Decades of grooming have squeezed the life out of the sand. Heavy machinery, intended to clean the beach, has methodically smoothed out areas where plovers once nested and where grunions bury their eggs. Gone too are the native plants, the now-endangered butterflies and the bugs that once brought so many different birds to the shore.
As these beach tractors scrub the sand for trash each day, they also rake up all the kelp that has washed ashore — removing an important building block in the dune formation process, as well as a major nutrient source for animals.
It would seem absurd to rake all the leaves off the floor of a forest, ecologists say, but many Californians have stopped seeing their beaches as an interconnected part of nature.
“We have some of the richest beaches in the world; we also have some of the most impacted beaches in the world,” said Jenny Dugan, a researcher at UC Santa Barbara who has spent more than 20 years studying the biodiversity of our beaches. “The contrast is really striking between what a beach can be in California, and what a lot of beaches are in California.”
Take the invertebrates, for example. Dugan, a coastal marine ecologist, has identified at least 27 species of native intertidal beetles on a beach in Santa Barbara County that does not get groomed. (Compare this with a similar beach in Chile, for example, where only one species has been documented.) Just recently, she discovered a fly that had never been described before — another yet-to-be-named species on California’s vibrant shore.
Dugan’s voice rings with excitement whenever she talks about the “roly polies,” a sensitive isopod whose survival indicates a highly biodiverse beach, and talitrids — also known as beach hoppers — that maintain balance by munching on the kelp before it rots.
These critters also attract all the shorebirds that once frequented the coast. Birds like the western snowy plover, which relies on dunes and having enough space on the beach to nurture their young.
And California least terns, whose numbers have also plummeted as their nesting habitats continue to vanish along the shore.
To rebuild dunes, David Hubbard, a research specialist at UC Santa Barbara and co-founder of Coastal Restoration Consultants, recommends starting with the three “ecosystem engineers”: red sand verbena, beach bur and beach saltbush.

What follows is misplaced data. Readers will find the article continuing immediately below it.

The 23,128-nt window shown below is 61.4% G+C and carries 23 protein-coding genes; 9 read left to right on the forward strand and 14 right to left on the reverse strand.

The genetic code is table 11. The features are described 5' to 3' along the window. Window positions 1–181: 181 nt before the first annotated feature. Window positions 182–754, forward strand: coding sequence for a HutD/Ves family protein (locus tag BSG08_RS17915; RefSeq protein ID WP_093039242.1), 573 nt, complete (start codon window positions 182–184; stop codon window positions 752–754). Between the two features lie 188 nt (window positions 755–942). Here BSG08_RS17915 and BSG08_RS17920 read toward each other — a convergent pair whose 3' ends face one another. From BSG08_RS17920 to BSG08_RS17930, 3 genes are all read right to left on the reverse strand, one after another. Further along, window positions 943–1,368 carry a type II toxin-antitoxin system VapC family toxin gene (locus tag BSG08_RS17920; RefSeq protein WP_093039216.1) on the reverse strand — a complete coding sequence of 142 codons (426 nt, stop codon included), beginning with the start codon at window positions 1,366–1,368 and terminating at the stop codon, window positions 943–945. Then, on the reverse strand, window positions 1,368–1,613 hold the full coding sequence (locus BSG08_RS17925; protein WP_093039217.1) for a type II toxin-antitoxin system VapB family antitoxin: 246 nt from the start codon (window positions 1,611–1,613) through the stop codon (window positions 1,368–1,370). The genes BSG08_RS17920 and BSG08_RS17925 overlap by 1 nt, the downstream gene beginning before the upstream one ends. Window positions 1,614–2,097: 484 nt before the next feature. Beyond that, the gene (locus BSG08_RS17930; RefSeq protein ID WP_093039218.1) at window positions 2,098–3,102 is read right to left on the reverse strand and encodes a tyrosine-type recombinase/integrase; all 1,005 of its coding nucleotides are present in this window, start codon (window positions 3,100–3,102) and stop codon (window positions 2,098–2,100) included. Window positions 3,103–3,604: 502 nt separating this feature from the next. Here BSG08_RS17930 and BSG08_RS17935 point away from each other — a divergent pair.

These three plants are particularly good at starting the process of trapping and forming mounds of sand, known as hummocks, that continue to accumulate until they become dunes that are three, six, sometimes more than 20 feet tall.
Once the ecosystem engineers have stabilized the dune, plants like beach evening primrose can move in and help develop the habitat further, said Hubbard, who has advised numerous restorations across California, including the one in Malibu.
These plants are a rare sighting these days. Many beaches are now matted with a stubborn carpet of ice plant, whose fleshy green leaves and aggressive roots spread so quickly that they crowd out native plants. As one park ranger put it: Ice plant may look green and familiar, but to wildlife, it may as well be concrete.
This invasive plant from South Africa was popularized decades ago as a cheap way to control erosion. Agencies such as the U.S. Army Corps of Engineers and the California Department of Transportation once planted them as a way to stabilize cliffs and highway embankments. But the ice plant quickly invaded much of the coast and got out of control.
Dunes in their natural state can also help delay or soften the onslaught of wave erosion. The trick is to see them not as static features on the beach, but as a dynamic, ever-adjusting bank of sediment that stores and supplies sand depending on the season and tide.